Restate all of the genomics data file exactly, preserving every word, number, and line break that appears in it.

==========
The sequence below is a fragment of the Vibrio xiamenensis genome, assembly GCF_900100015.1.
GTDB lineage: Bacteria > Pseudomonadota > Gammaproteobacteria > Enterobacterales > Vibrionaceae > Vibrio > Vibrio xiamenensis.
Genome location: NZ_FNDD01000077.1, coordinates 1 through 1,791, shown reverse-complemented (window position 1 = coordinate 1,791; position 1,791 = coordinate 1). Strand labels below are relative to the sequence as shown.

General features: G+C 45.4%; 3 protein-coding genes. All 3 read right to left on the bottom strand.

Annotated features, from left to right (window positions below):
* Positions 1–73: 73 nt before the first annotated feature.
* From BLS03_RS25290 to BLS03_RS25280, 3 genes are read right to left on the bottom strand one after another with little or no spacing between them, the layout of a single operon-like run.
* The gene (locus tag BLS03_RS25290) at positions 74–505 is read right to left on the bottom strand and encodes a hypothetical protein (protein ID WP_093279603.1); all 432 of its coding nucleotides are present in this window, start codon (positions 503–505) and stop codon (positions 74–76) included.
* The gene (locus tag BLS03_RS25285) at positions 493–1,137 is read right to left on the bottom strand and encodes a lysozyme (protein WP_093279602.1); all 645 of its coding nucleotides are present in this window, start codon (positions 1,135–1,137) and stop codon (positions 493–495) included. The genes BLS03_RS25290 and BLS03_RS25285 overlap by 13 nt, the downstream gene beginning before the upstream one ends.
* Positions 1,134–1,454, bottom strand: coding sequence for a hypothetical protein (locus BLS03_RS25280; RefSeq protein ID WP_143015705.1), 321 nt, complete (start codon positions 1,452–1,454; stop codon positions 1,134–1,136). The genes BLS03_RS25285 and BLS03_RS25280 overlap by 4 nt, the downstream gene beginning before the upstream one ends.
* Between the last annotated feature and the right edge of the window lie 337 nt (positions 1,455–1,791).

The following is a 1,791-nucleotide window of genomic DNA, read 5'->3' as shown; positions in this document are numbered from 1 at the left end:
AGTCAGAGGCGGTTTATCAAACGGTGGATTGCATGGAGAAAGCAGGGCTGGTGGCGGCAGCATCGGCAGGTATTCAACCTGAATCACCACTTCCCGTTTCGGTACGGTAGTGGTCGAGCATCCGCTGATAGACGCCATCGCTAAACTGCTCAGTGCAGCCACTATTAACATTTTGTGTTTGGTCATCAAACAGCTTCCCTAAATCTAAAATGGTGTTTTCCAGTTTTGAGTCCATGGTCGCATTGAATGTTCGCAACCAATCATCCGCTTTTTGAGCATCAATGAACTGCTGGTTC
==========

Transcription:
The sequence below is a fragment of the Vibrio xiamenensis genome, assembly GCF_900100015.1.
GTDB lineage: Bacteria > Pseudomonadota > Gammaproteobacteria > Enterobacterales > Vibrionaceae > Vibrio > Vibrio xiamenensis.
Genome location: NZ_FNDD01000077.1, coordinates 1 through 1,791, shown reverse-complemented (window position 1 = coordinate 1,791; position 1,791 = coordinate 1). Strand labels below are relative to the sequence as shown.

General features: G+C 45.4%; 3 protein-coding genes. All 3 read right to left on the bottom strand.

Annotated features, from left to right (window positions below):
* Positions 1–73: 73 nt before the first annotated feature.
* From BLS03_RS25290 to BLS03_RS25280, 3 genes are read right to left on the bottom strand one after another with little or no spacing between them, the layout of a single operon-like run.
* The gene (locus tag BLS03_RS25290) at positions 74–505 is read right to left on the bottom strand and encodes a hypothetical protein (protein ID WP_093279603.1); all 432 of its coding nucleotides are present in this window, start codon (positions 503–505) and stop codon (positions 74–76) included.
* The gene (locus tag BLS03_RS25285) at positions 493–1,137 is read right to left on the bottom strand and encodes a lysozyme (protein WP_093279602.1); all 645 of its coding nucleotides are present in this window, start codon (positions 1,135–1,137) and stop codon (positions 493–495) included. The genes BLS03_RS25290 and BLS03_RS25285 overlap by 13 nt, the downstream gene beginning before the upstream one ends.
* Positions 1,134–1,454, bottom strand: coding sequence for a hypothetical protein (locus BLS03_RS25280; RefSeq protein ID WP_143015705.1), 321 nt, complete (start codon positions 1,452–1,454; stop codon positions 1,134–1,136). The genes BLS03_RS25285 and BLS03_RS25280 overlap by 4 nt, the downstream gene beginning before the upstream one ends.
* Between the last annotated feature and the right edge of the window lie 337 nt (positions 1,455–1,791).

The following is a 1,791-nucleotide window of genomic DNA, read 5'->3' as shown; positions in this document are numbered from 1 at the left end:
AGTCAGAGGCGGTTTATCAAACGGTGGATTGCATGGAGAAAGCAGGGCTGGTGGCGGCAGCATCGGCAGGTATTCAACCTGAATCACCACTTCCCGTTTCGGTACGGTAGTGGTCGAGCATCCGCTGATAGACGCCATCGCTAAACTGCTCAGTGCAGCCACTATTAACATTTTGTGTTTGGTCATCAAACAGCTTCCCTAAATCTAAAATGGTGTTTTCCAGTTTTGAGTCCATGGTCGCATTGAATGTTCGCAACCAATCATCCGCTTTTTGAGCATCAATGAACTGCTGGTTC